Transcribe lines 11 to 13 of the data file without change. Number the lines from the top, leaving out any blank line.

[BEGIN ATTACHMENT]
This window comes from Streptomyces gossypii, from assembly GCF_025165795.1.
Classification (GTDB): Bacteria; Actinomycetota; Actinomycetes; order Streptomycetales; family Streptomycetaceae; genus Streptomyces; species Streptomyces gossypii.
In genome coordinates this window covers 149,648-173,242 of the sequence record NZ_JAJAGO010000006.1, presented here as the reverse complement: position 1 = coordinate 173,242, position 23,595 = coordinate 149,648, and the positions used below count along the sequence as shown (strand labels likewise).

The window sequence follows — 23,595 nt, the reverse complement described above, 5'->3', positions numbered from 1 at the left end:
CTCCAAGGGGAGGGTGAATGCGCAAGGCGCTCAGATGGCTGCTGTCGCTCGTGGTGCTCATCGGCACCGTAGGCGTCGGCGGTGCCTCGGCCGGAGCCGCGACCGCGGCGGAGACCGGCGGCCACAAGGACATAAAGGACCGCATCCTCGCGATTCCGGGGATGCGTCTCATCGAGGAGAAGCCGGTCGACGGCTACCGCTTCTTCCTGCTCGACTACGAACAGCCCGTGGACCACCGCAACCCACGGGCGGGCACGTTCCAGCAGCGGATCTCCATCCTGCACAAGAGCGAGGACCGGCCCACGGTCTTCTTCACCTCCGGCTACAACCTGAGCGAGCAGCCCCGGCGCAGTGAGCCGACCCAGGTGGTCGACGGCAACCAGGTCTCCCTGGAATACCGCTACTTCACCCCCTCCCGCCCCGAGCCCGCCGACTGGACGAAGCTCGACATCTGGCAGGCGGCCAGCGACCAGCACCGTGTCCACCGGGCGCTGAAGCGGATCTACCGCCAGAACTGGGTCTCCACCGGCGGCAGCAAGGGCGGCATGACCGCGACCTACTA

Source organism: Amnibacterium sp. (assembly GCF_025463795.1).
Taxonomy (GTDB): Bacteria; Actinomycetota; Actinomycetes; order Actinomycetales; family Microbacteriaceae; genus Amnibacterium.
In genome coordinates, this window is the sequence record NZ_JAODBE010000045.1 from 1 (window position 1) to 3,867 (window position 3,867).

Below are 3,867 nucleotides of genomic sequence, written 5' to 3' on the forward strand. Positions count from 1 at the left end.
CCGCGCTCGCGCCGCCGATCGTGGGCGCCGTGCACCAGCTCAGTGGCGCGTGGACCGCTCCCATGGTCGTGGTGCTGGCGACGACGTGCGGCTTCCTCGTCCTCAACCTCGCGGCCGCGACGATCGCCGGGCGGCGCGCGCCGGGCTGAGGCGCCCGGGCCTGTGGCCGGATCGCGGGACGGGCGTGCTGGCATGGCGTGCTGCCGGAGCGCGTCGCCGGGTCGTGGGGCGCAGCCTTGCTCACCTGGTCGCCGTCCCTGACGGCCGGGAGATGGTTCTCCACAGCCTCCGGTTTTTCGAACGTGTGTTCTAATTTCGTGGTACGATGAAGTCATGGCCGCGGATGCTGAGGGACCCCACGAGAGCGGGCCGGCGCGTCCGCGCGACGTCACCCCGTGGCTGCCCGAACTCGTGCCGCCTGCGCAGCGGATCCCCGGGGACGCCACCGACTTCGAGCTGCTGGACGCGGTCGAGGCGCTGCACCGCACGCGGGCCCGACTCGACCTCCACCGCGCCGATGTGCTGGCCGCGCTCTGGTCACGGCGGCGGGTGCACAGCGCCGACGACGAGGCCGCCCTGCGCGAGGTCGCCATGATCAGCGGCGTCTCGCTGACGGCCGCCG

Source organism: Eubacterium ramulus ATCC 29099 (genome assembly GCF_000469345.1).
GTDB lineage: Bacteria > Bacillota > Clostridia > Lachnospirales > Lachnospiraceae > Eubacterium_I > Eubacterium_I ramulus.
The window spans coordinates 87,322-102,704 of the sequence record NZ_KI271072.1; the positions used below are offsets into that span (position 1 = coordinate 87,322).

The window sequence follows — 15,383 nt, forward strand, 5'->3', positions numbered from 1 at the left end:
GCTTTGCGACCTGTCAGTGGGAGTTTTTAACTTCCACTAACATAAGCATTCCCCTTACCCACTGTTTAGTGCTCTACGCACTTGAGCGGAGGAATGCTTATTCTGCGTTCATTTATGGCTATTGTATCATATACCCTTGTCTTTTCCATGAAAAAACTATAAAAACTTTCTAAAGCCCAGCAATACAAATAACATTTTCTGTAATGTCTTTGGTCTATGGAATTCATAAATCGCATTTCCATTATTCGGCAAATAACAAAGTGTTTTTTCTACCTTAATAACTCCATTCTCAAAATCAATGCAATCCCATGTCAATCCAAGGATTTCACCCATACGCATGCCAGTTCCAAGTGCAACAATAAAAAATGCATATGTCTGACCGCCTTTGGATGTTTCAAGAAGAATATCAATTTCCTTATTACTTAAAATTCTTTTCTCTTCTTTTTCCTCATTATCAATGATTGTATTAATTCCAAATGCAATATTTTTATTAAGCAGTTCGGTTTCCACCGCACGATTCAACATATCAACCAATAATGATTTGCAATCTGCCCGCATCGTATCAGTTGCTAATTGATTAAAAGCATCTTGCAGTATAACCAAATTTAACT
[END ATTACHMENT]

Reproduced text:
Source organism: Eubacterium ramulus ATCC 29099 (genome assembly GCF_000469345.1).
GTDB lineage: Bacteria > Bacillota > Clostridia > Lachnospirales > Lachnospiraceae > Eubacterium_I > Eubacterium_I ramulus.
The window spans coordinates 87,322-102,704 of the sequence record NZ_KI271072.1; the positions used below are offsets into that span (position 1 = coordinate 87,322).